6. …and compost your coffee grounds or tea leaves.
Don’t throw out all those grounds/tea leaves after you brew. Compost them or throw them in your garden as a fertilizer. The grounds can lower the pH of the soil, which is great for plants that grow well in acidic soil (azaleas, hydrangeas). It can also deter certain garden pests. Rather than running out to the garden every morning, get yourself an airtight container to collect the grounds throughout the week, and then do a big dump on the weekend.
Pro move: put out a composting container at the office and collect the grounds from all your coworkers throughout the week.
7. If you’re out and about, dine in and request a glass/ceramic cup.
In the U.S. we’ve built a tendency towards multi-tasking on the run, and our coffee shops are catering to it with a highly-efficient to-go service experience. If you jump over the pond to Europe, you’ll see a completely different picture: people sitting in cafes with tea reading a newspaper, or standing at a counter sipping ceramic espresso mugs; they’ve preserved the experience.
When you’re out and about, challenge yourself to take 15 minutes to dine in and enjoy your drink. And when you do, request a dine-in cup, because most cafes now default to to-go cups unless otherwise specified.
8. If you gotta run, say no to disposable cups…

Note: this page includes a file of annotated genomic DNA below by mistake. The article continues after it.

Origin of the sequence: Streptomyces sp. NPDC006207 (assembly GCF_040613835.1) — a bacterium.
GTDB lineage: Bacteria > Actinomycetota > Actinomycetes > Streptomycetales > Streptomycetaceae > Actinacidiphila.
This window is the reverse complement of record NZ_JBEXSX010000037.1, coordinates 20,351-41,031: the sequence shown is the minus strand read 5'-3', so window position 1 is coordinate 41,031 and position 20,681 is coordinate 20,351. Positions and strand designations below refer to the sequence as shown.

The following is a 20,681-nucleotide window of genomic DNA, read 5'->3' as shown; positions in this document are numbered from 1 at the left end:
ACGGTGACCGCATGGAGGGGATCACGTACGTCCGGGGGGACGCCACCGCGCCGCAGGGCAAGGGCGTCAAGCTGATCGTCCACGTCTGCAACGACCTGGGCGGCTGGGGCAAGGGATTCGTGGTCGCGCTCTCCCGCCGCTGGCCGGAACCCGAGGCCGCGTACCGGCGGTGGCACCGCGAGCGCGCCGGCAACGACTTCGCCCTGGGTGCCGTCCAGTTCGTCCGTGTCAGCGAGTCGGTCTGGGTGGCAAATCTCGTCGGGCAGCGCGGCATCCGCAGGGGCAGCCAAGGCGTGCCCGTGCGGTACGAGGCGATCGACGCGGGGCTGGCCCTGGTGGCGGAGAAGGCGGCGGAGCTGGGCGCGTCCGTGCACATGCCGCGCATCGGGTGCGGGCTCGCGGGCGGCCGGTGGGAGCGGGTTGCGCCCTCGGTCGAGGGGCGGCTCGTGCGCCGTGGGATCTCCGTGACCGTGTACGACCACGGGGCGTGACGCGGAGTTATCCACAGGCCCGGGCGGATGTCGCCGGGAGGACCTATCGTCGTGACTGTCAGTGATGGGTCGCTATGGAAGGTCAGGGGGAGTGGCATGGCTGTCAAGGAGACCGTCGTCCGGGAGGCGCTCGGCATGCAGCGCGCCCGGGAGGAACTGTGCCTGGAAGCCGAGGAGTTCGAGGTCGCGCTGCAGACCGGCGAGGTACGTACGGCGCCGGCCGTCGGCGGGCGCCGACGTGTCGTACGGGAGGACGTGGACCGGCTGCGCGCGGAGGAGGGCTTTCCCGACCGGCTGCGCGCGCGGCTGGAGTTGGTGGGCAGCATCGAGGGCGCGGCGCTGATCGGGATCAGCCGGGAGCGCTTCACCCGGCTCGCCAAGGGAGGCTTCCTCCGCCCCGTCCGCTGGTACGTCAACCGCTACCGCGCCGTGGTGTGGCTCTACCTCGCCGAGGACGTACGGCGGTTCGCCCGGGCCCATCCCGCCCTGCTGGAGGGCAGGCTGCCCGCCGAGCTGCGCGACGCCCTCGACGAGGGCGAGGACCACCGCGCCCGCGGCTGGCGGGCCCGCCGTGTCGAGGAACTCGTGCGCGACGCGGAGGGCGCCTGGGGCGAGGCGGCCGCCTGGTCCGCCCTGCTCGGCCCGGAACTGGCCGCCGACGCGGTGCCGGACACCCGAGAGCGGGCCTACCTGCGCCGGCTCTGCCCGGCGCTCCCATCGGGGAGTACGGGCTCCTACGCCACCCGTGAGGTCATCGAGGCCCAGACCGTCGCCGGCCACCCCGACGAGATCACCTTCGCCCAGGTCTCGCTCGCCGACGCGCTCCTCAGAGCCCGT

If you really need to take it to-go, at least say no to the disposables. Bring your own travel mug or thermos. If you don’t have one yet, buy one that’s made of natural or recyclable materials. Want something designed by baristas with style in mind? Check out KeepCup.
9. …and plastic straws, stirrers and stoppers.
We consume enough straws in the U.S. on a daily basis to fill over 140 school buses…That’s enough to wrap around the Earth about 2.5 times. We can’t recycle plastic straws, stirrers and stoppers because they’re too small, which means they end up in our water or landfills, and they stay there for a very long time.
Take the pledge to stop using plastic straws, and kindly let businesses know why you’re refusing. Don’t worry, if you’re a straw lover. You can still slurp away with a glass or steel straw (I’d recommend glass because you can tell if it’s clean).
10. Pro move: ditch the creamers
Those little creamers you get at diners are loaded with preservative and funky chemicals, and come in non-recyclable plastic. If you need some dairy in your drink, be sure to find out whether it’s organic, otherwise you’re potentially facing a swath of hormones and other unknown additives.
What else have you done to cut out waste from your caffeine fix? Drop me a note at firstname.lastname@example.org.